Anyone who has tried to maintain a blog for awhile knows that the marathon of writing and focus needed to keep a blog fresh requires a great deal of sustained effort. Even so, six months between blog posts is a bit much. So I’m working on changing that. (Note, there are other posts on the blog from less than six months ago, but that’s because I’ve back posted some older articles.)
Security teams increasingly use large data sets from their networks to find hidden threats. Why companies should embark on their own data science and machine learning initiatives.
Secureworks can’t hire cybersecurity pros fast enough. The Atlanta-based firm that helps 4,400 companies worldwide fend off cyberattacks has about 140 openings at more than a dozen locations globally. Yet filling those positions has become a grueling—and often impossible—task.
This year has been an exciting one so far. I’ve tackled a number of data-analysis projects, including investigating data on the cybersecurity workforce shortfall and a deep dive into the National Vulnerability Database.
Digging into a data point that has minimal citation finds it is more three years older than expected and came from a completely different source.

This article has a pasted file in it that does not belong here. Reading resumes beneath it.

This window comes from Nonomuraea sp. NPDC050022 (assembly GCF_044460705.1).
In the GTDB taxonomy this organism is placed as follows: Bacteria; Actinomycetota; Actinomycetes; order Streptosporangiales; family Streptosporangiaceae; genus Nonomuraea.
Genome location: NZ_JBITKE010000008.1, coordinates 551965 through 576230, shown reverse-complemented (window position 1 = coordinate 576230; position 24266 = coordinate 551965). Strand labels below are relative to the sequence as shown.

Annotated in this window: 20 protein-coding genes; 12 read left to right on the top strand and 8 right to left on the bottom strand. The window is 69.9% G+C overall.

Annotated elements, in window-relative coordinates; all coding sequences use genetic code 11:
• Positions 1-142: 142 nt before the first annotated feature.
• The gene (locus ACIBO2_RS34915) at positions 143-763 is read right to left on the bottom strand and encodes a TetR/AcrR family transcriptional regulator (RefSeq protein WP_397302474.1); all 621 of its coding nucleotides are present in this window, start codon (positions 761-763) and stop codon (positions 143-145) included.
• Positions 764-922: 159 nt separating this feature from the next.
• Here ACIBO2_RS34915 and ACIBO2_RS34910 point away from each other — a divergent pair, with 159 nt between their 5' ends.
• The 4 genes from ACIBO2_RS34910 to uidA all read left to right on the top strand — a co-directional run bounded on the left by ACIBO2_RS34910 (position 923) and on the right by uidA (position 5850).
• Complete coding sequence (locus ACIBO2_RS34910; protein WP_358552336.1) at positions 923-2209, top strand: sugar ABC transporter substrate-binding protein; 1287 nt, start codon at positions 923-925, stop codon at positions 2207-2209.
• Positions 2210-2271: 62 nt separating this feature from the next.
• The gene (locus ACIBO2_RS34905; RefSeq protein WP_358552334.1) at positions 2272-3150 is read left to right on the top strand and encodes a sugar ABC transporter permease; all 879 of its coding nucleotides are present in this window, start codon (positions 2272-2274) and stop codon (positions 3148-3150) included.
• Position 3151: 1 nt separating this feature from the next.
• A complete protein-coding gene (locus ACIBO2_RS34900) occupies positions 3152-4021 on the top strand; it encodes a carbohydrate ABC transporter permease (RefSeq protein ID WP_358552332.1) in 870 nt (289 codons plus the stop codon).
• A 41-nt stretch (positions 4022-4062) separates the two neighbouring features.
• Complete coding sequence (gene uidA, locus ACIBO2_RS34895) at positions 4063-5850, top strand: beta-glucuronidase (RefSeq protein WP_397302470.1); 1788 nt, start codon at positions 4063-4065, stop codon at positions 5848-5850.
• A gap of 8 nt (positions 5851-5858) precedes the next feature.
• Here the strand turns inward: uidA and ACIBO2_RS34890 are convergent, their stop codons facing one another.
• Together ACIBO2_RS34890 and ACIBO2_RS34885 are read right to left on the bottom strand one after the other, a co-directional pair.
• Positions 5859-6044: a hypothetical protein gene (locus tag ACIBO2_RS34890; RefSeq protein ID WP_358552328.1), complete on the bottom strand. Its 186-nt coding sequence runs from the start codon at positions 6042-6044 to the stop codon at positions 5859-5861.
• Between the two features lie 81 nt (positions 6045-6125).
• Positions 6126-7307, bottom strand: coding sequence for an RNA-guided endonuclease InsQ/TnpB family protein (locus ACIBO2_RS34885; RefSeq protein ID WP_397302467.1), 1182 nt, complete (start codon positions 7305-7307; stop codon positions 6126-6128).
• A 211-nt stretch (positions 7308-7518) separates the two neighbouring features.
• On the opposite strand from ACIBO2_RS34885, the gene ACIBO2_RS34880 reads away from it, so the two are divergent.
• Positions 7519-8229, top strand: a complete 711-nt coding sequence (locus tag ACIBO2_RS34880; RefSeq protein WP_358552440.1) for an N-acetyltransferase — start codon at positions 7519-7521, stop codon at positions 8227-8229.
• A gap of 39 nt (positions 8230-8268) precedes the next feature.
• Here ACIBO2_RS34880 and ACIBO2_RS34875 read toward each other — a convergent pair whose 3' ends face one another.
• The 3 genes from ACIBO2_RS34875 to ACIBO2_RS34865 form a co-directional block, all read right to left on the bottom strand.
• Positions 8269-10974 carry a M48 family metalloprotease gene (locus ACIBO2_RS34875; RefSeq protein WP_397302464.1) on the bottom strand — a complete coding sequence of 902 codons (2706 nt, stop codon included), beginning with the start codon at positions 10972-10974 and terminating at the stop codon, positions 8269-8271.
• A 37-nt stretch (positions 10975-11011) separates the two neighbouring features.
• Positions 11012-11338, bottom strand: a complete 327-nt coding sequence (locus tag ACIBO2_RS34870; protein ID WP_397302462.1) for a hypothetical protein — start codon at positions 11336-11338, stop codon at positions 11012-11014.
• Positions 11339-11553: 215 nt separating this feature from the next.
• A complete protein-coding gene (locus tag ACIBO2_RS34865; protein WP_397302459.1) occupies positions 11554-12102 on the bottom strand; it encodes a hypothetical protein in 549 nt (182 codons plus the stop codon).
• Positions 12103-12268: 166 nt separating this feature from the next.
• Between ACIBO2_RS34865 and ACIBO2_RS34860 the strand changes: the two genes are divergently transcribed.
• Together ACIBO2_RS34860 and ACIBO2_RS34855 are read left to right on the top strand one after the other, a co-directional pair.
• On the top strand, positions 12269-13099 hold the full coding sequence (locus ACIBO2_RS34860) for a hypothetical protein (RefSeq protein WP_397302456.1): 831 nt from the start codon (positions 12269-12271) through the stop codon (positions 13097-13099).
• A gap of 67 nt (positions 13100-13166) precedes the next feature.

February 2017 marked a major anniversary for me: Two straight decades as a journalist and writer.
It’s amazing how quickly a month can pass and how easily a commitment to regularly update your blog goes by the wayside. The past month, I’ve written more than a dozen articles, but two that deal with important events stand out.
Phishing is one of those problems that the security industry is not going to solve. However, they are making it tougher.
Ransomware is a significant threat companies and consumers. No surprise, then, that U.S. lawmakers are calling hearings on the increasing number of attacks. I hadn’t heard about the incident that disrupted the school district in Horry County, S.C. until their director of information technology testified at the U.S. Senate Judiciary Committee’s Subcommittee on Crime and Terrorism, but the details are interesting.
I’m a planner. While often a good thing — planning out a large report can make the resultant work much easier — when it comes to embarking on a new projects, being a planner means running the risk of being stuck in organization. Planning becomes procrastination.